Medical Lysenkoism in California

Commentary It seems the bad medical politics won’t end with the apparent waning of the COVID-19 pandemic. Last month Assemblyman Evan Low (D-Campbell) introduced Assembly Bill 2098, “Physicians and surgeons: unprofessional conduct,” which is scheduled to be heard March 17 before the Committee on Business and Professions. It reads, “It shall constitute unprofessional conduct for a physician and surgeon to disseminate or promote misinformation or disinformation related to COVID-19, including false or misleading information regarding the nature and risks of the virus, its prevention and treatment; and the development, safety, and effectiveness of COVID-19 vaccines.” It sets up four criteria—all vague—to determine an offense: “(1) Whether the licensee deviated from the applicable standard of care. “(2) Whether the licensee intended to mislead or acted with malicious intent. “(3) Whether the misinformation or disinformation was demonstrated to have resulted in an individual declining opportunities for COVID-19 prevention or treatment that was not justified by the individual’s medical history or condition. “(4) Whether the misinformation or disinformation was contradicted by contemporary scientific consensus to an extent where its dissemination constitutes gross negligence by the licensee.” But just a couple decades ago “scientific consensus” held Freudianism was a sensible psychological method, instead of the quackery it is. And millions of Americans are fat because the “food pyramid” foisted on us in the 1970s by the Department of Agriculture pushed carbohydrates over protein and fat—sugar instead of steak. As Gary Taubes’ research has shown, much of that “scientific consensus,” including at elite Harvard, was funded by the sugar lobby. Moreover, since COVID-19 struck two years ago, a lot of contradictory information has been handed down, even by the federal Centers for Disease Control and Prevention. This is not surprising, as the pandemic was a highly volatile disease that struck quickly, and led to many differing opinions. Remember “two weeks to slow the spread”? Bret Stephens headlined in the New York Times last July, “Covid Misinformation Comes from the Top, Too.” He wrote, “[T]he U.S. government’s scientific establishment did support gain-of-function research that deserved far more public debate than it got. Also incontrovertibly true is that beneficiaries of that funding engaged in deceptive tactics and outright mendacity to shield their research from public scrutiny while denouncing their critics as conspiracy mongers. “In one State Department meeting, officials seeking to demand transparency from the Chinese government say they were explicitly told by colleagues not to explore the Wuhan Institute of Virology’s gain-of-function research, because it would bring unwelcome attention to U.S. government funding of it, Vanity Fair’s Katherine Eban reported last month in an exposé of the government’s internal debates over the source of the pandemic. “If millions feel that some public-health experts are not as heroic or as honest as their media stenographers make them out to be, there’s a good reason for it.” Weirdly, just on Feb. 27, the Times ran this headline, “New Research Points to Wuhan Market as Pandemic Origin.” That would put us back to the Wuhan “bat” markets as the alleged origin of COVID-19, not the labs linked to the Chinese Communist Party that Fauci used for “gain of function” research because it was banned in the United States. The point for this article is such a discussion should not be shut down—which is what AB 2098 could do. Trofim Lysenko What’s being proposed in AB 2098 is what can be called Medical Lysenkoism. The name comes from Trofim Lysenko, whom Stalin put in charge of Soviet biological science. Lysenko applied Marxist economic theory to genetics, a major reason the communist land was hit with periodic famines. This was in contrast to Soviet excellence in mathematics, physics, chemistry and engineering. Stalin made sure he had the scientists to produce tanks, planes and rockets. Soviet rocket engine designs from the 1950s form the basis of engines still used today, and even used on a U.S. rocket today, for the first stage of the Atlas V. Writing in Foreign Affairs on Soviet science, John Turkevich provided this description, “In the period between the two world wars genetics was developing rapidly and the Soviet geneticists attracted scholars from all over the world to come to work with them. However, just before World War II, N. I. Vavilov, their distinguished leader, incurred the displeasure of the Kremlin leaders and disappeared to an unknown death. In 1948, Lysenko baited the followers of Vavilov into public identification with ‘Western’ genetics. They were then summarily crushed by an ex cathedra pronouncement by the Central Committee declaring Marxist genetics to be the ‘truth of the land.’ “Genetics as we know it in the West disappeared from the research lab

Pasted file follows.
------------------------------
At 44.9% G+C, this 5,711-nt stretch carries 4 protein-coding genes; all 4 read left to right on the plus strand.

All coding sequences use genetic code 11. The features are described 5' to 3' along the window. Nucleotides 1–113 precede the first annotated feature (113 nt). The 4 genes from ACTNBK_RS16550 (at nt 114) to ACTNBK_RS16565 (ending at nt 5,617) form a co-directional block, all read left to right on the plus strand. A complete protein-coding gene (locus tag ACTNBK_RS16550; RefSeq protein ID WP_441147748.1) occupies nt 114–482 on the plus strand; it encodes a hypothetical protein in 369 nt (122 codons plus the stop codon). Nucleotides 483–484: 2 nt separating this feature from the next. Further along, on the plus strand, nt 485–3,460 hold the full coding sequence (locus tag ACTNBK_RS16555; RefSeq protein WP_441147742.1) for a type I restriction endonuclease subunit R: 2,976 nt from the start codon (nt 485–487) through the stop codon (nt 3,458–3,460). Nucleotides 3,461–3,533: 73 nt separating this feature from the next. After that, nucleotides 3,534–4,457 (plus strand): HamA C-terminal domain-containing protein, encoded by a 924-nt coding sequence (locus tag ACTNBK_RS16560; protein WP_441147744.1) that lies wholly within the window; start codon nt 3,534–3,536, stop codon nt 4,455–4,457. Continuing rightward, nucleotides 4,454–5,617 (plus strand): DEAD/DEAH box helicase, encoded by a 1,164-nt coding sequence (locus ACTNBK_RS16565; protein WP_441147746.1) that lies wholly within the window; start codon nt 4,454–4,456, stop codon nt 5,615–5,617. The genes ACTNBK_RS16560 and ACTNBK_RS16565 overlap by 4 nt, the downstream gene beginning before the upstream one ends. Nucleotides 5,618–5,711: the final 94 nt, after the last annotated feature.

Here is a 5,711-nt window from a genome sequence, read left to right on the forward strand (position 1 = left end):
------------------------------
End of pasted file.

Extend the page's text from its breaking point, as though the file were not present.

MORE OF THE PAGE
Medical Lysenkoism in California

Commentary

It seems the bad medical politics won’t end with the apparent waning of the COVID-19 pandemic. Last month Assemblyman Evan Low (D-Campbell) introduced Assembly Bill 2098, “Physicians and surgeons: unprofessional conduct,” which is scheduled to be heard March 17 before the Committee on Business and Professions.

It reads, “It shall constitute unprofessional conduct for a physician and surgeon to disseminate or promote misinformation or disinformation related to COVID-19, including false or misleading information regarding the nature and risks of the virus, its prevention and treatment; and the development, safety, and effectiveness of COVID-19 vaccines.”

It sets up four criteria—all vague—to determine an offense:

“(1) Whether the licensee deviated from the applicable standard of care.

“(2) Whether the licensee intended to mislead or acted with malicious intent.

“(3) Whether the misinformation or disinformation was demonstrated to have resulted in an individual declining opportunities for COVID-19 prevention or treatment that was not justified by the individual’s medical history or condition.

“(4) Whether the misinformation or disinformation was contradicted by contemporary scientific consensus to an extent where its dissemination constitutes gross negligence by the licensee.”

But just a couple decades ago “scientific consensus” held Freudianism was a sensible psychological method, instead of the quackery it is. And millions of Americans are fat because the “food pyramid” foisted on us in the 1970s by the Department of Agriculture pushed carbohydrates over protein and fat—sugar instead of steak. As Gary Taubes’ research has shown, much of that “scientific consensus,” including at elite Harvard, was funded by the sugar lobby.